Teaching Postgraduate Health Informatics Courses through Video Conference Supported Collaborative Learning Environments
Shalaby, Hanin Abdulhameed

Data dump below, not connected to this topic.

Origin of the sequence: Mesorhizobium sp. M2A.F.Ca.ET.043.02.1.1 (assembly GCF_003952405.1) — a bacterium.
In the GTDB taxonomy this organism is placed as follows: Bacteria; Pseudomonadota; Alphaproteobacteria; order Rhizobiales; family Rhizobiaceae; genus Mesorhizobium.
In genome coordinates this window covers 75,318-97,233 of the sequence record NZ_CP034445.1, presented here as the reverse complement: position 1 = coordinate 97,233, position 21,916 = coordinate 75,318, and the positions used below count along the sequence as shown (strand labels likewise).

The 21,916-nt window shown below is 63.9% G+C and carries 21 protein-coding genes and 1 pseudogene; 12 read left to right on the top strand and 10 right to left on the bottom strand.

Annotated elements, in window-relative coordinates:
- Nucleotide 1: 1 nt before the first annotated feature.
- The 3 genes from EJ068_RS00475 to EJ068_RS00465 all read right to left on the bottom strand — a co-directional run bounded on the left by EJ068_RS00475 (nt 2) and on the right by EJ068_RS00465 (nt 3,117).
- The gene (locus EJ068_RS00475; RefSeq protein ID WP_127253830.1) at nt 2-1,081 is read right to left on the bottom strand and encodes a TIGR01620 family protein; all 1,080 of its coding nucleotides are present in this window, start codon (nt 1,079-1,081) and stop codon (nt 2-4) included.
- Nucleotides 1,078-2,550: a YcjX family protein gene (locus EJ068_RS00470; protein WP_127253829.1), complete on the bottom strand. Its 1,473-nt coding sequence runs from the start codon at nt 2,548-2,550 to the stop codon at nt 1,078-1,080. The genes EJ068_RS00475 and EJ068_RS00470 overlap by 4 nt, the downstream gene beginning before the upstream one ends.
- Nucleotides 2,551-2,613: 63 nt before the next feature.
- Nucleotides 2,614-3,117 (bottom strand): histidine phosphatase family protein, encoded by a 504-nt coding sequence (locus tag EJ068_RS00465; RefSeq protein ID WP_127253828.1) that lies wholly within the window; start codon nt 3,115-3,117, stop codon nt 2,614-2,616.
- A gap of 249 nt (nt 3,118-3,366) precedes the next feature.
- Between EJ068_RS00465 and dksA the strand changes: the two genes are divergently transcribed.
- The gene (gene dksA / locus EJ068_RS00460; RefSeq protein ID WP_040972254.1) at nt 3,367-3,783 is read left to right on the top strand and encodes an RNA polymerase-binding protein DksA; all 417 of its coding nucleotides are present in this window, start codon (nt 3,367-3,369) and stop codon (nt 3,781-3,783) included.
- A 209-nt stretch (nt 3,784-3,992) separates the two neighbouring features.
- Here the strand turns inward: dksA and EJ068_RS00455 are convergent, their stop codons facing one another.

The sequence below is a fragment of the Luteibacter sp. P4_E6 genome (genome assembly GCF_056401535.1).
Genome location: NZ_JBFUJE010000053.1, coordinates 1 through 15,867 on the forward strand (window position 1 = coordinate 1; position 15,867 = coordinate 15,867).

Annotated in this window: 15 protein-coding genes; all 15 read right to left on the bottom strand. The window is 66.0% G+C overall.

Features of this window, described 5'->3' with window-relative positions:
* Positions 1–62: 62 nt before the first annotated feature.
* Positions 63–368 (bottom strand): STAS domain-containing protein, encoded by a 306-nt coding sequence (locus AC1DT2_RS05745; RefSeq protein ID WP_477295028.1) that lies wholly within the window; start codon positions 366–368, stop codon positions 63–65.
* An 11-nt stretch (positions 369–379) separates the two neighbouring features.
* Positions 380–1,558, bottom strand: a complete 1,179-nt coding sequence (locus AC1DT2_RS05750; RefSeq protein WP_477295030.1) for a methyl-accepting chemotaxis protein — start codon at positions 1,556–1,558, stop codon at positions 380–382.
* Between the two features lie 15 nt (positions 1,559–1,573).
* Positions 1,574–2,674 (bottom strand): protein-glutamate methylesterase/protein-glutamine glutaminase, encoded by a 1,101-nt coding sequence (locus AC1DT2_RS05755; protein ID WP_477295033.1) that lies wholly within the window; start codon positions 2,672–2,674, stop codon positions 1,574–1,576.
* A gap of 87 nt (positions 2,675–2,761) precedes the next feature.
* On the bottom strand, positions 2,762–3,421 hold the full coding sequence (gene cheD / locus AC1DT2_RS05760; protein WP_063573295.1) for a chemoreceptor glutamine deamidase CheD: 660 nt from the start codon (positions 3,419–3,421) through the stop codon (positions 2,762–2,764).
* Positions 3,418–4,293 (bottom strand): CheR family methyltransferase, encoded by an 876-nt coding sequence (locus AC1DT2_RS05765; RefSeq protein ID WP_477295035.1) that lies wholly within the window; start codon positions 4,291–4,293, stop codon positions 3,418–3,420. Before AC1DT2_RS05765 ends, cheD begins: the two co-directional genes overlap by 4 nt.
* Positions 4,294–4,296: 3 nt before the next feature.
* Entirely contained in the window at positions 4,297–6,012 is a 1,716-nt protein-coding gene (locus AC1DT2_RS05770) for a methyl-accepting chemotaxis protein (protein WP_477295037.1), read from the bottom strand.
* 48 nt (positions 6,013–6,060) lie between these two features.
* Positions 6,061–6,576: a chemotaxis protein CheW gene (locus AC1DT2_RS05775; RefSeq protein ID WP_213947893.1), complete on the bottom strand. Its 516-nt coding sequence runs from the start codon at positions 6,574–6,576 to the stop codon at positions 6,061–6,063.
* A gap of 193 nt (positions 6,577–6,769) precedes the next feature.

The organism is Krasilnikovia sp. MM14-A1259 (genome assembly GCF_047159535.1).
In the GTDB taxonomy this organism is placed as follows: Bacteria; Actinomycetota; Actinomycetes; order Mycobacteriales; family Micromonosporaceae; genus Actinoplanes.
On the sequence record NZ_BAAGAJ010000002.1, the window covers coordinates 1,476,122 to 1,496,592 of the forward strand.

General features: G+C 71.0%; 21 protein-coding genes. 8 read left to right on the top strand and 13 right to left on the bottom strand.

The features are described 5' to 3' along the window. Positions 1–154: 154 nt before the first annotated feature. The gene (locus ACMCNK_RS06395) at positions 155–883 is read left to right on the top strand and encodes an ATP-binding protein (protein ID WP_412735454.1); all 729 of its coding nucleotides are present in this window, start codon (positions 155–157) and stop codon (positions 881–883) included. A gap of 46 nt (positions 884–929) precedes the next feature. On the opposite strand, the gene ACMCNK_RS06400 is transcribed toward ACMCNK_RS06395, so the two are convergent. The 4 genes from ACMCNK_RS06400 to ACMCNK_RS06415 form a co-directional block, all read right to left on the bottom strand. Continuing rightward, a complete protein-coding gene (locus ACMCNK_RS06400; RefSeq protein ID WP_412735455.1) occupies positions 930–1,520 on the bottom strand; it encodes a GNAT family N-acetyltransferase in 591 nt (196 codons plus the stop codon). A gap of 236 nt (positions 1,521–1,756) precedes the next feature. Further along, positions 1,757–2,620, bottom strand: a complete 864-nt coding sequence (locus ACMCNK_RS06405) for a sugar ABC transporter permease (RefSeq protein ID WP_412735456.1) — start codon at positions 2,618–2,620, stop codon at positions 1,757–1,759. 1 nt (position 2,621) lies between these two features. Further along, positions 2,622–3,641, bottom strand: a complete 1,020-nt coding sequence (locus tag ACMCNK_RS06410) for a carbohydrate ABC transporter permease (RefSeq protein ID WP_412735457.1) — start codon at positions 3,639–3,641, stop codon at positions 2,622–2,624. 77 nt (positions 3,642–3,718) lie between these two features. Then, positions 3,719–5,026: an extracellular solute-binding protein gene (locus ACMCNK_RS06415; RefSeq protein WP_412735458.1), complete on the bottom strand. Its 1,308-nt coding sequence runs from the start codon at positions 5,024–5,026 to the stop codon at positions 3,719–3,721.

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This report discusses a representative subset of an internship project undertaken by Hanin Abdulhameed Shalaby, a Master of Health Informatics student at Dalhousie University. This research project focused on using video conferencing in collaborative learning environments to teach postgraduate health informatics courses at King Saud bin Abdulaziz University of Health Science (KSAU-HS). This internship was facilitated by the department of Public Health and Health Informatics at the College of Medicine, King Saud bin Abdulaziz University of Health Science, Jeddah, Saudi Arabia, between January 7 and April 4, 2012. The project’s research methodology combined qualitative and quantitative research methods throughout the project’s various aspects, including research design, data collection, data analysis and interpretation, discussion and conclusion, and in proposing practical recommendations. The aim of the research project was to examine and analyze the effectiveness of using one particular collaborative learning approach, video conferencing, within the health informatics postgraduate program, in order to evaluate its usefulness for both students and faculty, to assess its success in meeting the program goals and objectives, and to aid in decision-making regarding program improvement. Throughout the research process, the author examined the effectiveness of using video conferencing in the classroom as a main goal. The manner in which video conferencing technology facilitated interactions between students and faculty within the context of postgraduate health informatics courses is explored in detail through an observational ethnomethodological approach, and findings have been triangulated using interviews, focus groups and a student survey. The author has critically analyzed the study’s findings, and this report emphasizes the strengths of utilizing video conferencing in academic institutions, such as reduced duplications, enhanced knowledge sharing and ability to reach distant locations. The report also highlights the key challenges, such as technical difficulties, lack of training, lack of interoperability and lack of accessibility. The report offers practical suggestions as well, including short and long-term recommendations.